“In general, people think that when they stop smoking, they are going to gain weight and their diabetes and insulin resistance are going to get worse, but we didn’t find that,” said principal investigator Theodore C. Friedman, MS, MD, PhD, chair of the Department of Internal Medicine of Charles R. Drew University of Medicine and Science in Los Angeles, California. “Our study showed that insulin resistance was basically the same and some of the fat redistribution seemed to be better. Initially fat might have gone into the abdomen, but later, it went back to the thigh, which is more benign.”
In this study, researchers enrolled healthy, ½-to-2 pack-per-day smokers into an 8-week smoking cessation program of behavioral counseling plus oral bupropion (Phase I), followed by a 16-week maintenance period without counseling or bupropion wherein subjects either remained abstinent or naturally resumed/increased smoking (Phase II).
Before and after Phase 1, the researchers measured the subjects’ number of cigarettes per day, breath carbon monoxide, urine nicotine metabolites, weight, body composition, fat distribution, free fatty acids, and rate of glucose release from the liver and overall glucose utilization.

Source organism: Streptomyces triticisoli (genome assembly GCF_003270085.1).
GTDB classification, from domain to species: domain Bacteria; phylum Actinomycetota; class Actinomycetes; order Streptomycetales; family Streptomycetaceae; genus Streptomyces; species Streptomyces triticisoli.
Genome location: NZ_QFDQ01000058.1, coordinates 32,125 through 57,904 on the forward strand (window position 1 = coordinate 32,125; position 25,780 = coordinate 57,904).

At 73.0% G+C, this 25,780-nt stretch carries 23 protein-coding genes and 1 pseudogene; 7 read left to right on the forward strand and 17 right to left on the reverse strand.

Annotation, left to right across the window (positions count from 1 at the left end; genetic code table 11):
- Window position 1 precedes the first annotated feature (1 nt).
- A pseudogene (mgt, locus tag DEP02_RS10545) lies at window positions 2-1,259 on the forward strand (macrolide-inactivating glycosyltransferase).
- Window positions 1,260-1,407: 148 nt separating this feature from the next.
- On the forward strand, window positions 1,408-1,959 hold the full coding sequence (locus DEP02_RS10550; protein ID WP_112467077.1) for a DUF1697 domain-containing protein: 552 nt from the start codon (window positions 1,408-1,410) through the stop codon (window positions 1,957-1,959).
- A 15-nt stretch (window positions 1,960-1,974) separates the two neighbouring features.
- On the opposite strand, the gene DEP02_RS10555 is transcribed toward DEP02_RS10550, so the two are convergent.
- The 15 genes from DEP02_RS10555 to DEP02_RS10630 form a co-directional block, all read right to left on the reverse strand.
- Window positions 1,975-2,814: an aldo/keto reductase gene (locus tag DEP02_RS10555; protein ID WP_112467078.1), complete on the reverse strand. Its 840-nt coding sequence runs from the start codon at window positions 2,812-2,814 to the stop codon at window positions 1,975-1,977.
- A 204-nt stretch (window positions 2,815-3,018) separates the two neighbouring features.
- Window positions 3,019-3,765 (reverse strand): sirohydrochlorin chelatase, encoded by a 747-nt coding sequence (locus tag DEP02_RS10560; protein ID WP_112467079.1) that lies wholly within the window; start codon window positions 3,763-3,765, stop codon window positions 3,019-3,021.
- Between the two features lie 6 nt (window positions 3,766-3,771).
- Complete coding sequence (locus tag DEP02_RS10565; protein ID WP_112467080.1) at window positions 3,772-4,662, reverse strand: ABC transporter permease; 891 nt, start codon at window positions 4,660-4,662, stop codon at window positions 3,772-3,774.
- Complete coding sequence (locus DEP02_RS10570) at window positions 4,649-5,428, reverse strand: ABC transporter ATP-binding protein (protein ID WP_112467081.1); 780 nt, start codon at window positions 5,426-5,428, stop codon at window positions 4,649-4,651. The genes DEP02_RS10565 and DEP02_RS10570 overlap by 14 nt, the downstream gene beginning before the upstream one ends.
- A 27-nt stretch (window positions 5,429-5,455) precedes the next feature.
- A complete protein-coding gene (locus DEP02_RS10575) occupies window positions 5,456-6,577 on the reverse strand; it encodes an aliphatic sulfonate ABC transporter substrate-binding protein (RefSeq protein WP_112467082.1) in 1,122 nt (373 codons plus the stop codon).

Study results showed that smoking cessation over 8 weeks was associated with a slight and transient worsening of central fat distribution, followed by a larger, favorable reversal over subsequent months. Over 24 weeks, hepatic glucose output improved in relation to lifestyle changes, weight change correlated directly with reduced nicotine metabolites, and reduced carbon monoxide and/or nicotine metabolites correlated with increased glucose uptake and utilization of carbohydrate substrates as the preferred metabolic fuel.
“Smoking cessation appears to have complex but generally favorable metabolic effects, and they should be encouraged. Cessation also seems to lead to beneficial effects in terms of where the fat is and what happens with hepatic glucose release from the liver,” he said.
The California Tobacco-Related Diseases Research Program (TRDRP) (administered by Friends Research Institute, Inc.), NIH CDU Diversity-Promoting Institutions Drug Abuse Research Development Program (DIDARP), the American Diabetes Association Clinical-Translational Research Grant, the Accelerating Excellence in Translational Science (AXIS); and the UCLA Clinical and Translational Science Institute (CTSI) supported this study.